domain security policy


P

Patrick

Thanks all your help.

I want to setup a security policy on Windows 2000 domain environment to
enforce general user to change their password every 3 months and something
like enforce password history, a/c lock out.

I have the following question:
- Is it applied to all domain users inclued "Domain Administrator"?
- How can exclude some of users like "Domain Administrator" and some
services a/c of above setting?
- If I set these policy in a new created OU level and move geneal user
computer object to this OU (not server and DC object), am I right that the
policy will only apply to these computer.
- What is the best prastice to apply these domain security setting?

Thanks for your help.

Patrick
 
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B

Brian Komar \(MVP\)

Some answers inline.
Patrick said:
Thanks all your help.

I want to setup a security policy on Windows 2000 domain environment to
enforce general user to change their password every 3 months and something
like enforce password history, a/c lock out.

I have the following question:
- Is it applied to all domain users inclued "Domain Administrator"?

Yes, unless there is a specific account setting override
- How can exclude some of users like "Domain Administrator" and some
services a/c of above setting?

Yes, for the specific account, you can choose to prevent the requirement to
change passwords. But, if you set up complexity, etc, then it must be
followed.
- If I set these policy in a new created OU level and move geneal user
computer object to this OU (not server and DC object), am I right that the
policy will only apply to these computer.

Nope. Account policy is domain wide in a Windows 2000 (and 2003) domain. It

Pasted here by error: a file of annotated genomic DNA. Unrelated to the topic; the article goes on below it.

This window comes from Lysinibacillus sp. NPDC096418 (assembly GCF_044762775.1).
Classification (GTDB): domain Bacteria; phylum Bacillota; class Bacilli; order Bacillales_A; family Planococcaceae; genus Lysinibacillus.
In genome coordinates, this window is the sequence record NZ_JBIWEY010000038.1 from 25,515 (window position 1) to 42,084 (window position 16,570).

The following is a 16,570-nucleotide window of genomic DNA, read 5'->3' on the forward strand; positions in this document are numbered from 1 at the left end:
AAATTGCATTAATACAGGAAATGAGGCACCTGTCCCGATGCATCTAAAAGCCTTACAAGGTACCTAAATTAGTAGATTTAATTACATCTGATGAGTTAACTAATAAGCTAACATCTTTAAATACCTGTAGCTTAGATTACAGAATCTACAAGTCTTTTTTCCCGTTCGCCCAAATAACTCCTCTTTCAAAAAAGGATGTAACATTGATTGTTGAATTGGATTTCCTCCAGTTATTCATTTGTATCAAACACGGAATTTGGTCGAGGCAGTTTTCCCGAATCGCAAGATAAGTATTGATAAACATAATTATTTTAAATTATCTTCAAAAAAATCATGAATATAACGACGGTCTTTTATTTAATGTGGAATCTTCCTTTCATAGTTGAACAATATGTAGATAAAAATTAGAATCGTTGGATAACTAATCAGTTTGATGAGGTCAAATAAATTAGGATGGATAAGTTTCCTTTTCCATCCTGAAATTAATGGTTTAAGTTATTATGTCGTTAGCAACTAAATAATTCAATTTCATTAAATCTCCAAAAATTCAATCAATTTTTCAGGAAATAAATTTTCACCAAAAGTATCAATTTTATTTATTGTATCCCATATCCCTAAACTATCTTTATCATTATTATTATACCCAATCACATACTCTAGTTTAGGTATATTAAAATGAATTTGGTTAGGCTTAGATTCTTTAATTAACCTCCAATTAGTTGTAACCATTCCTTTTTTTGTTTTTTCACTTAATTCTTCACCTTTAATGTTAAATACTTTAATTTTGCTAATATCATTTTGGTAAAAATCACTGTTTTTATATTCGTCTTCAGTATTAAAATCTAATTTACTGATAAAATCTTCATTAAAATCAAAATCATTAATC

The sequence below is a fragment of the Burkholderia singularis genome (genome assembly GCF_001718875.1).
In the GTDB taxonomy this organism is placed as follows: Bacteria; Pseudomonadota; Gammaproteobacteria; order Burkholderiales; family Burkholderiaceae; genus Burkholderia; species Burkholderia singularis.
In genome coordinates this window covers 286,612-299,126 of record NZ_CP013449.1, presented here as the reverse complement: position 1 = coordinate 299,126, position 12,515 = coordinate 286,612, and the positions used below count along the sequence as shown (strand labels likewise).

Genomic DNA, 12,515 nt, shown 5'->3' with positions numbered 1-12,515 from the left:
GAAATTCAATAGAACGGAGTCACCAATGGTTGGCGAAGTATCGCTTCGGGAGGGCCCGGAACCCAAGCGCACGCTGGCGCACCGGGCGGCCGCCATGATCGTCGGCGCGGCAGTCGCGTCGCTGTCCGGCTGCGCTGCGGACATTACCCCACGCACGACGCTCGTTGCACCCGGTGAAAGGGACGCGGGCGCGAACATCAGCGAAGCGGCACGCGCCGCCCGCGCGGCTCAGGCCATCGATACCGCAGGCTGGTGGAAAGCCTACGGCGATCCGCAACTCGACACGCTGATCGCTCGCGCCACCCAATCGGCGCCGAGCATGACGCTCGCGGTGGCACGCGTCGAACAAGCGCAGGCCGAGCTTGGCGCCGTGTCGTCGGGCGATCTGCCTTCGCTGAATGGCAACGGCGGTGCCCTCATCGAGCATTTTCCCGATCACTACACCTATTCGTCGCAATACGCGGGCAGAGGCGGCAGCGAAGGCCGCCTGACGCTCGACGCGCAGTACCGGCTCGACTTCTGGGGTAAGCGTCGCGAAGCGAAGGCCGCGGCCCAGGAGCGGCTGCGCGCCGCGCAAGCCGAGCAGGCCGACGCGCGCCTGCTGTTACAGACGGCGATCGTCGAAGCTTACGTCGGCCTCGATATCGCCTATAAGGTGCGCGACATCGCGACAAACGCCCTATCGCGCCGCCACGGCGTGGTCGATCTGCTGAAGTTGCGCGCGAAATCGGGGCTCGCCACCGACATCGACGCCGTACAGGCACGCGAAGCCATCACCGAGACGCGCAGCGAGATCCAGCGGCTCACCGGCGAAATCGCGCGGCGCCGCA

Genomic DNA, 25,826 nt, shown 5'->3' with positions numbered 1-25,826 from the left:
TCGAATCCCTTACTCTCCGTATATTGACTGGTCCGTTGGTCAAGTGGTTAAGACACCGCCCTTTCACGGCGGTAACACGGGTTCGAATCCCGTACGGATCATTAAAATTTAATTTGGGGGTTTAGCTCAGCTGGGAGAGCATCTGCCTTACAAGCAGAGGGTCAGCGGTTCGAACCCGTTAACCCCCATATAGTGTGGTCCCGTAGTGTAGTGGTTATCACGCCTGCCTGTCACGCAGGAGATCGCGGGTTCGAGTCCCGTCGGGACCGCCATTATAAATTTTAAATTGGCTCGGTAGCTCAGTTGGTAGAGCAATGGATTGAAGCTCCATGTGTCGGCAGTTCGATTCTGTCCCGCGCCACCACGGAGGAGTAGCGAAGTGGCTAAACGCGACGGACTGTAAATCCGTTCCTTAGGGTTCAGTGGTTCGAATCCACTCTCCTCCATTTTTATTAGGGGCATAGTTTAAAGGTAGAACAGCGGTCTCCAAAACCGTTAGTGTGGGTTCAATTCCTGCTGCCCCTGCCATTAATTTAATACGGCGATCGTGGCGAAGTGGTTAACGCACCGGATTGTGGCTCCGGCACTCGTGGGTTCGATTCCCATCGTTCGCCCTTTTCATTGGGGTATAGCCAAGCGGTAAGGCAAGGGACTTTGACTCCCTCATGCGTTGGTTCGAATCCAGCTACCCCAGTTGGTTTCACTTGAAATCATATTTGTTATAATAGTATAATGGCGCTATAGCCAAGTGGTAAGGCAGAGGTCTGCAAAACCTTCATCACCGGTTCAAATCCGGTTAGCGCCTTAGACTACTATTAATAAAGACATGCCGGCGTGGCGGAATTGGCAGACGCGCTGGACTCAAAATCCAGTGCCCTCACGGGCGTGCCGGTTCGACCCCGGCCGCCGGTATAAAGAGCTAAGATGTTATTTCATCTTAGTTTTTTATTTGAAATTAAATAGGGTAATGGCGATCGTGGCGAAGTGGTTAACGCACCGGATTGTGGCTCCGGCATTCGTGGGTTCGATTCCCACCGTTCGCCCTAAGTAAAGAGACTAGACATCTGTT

applies to *all* users in the domain.
- What is the best prastice to apply these domain security setting?

Like you are doing.
 
P

Patrick

Thanks your info Brian,

To prevent the requirement to change passwords,
am I right that I can set it from the "Account Tap" of the user property
from "AD User and Computer"--> make it to "never expire".

Thanks again

Patrick
 
B

Brian Komar \(MVP\)

Not for the default domain policy
think about it, if there is one policy that mmust be applied to all, that is
it.
This is article is more directed for custom GPOs
Brian
 
R

Roger Abell [MVP]

You could address your requirements completely if you were
running a Windows 2008 domain. With the Windows 2000
domain that you have there is no way to do this.

On a per-account basis you can set some account to have their
passwords never expire (which most people do for service
accounts, but which may not be the best of ideas).

The other policies you have mentioned are always applied to
all accounts of the domain and must be set in a GPO linked to
the domain object. When the policies are set in a GPO linked
to an OU, as you outlined/hypothesized, those policies will only
apply for machine local accounts on computers in the OU (they
will have zero impact on domain accounts).

I noticed that you particularly wanted to exempt admins from
the impact of the policies. I will just note that it is precisely
the more powerful accounts that you ought want forced into
use of better password practices.

Roger
 
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P

Patrick

Roger, thanks for your details info

Patrick

Roger Abell said:
You could address your requirements completely if you were
running a Windows 2008 domain. With the Windows 2000
domain that you have there is no way to do this.

On a per-account basis you can set some account to have their
passwords never expire (which most people do for service
accounts, but which may not be the best of ideas).

The other policies you have mentioned are always applied to
all accounts of the domain and must be set in a GPO linked to
the domain object. When the policies are set in a GPO linked
to an OU, as you outlined/hypothesized, those policies will only
apply for machine local accounts on computers in the OU (they
will have zero impact on domain accounts).

I noticed that you particularly wanted to exempt admins from
the impact of the policies. I will just note that it is precisely
the more powerful accounts that you ought want forced into
use of better password practices.

Roger
 

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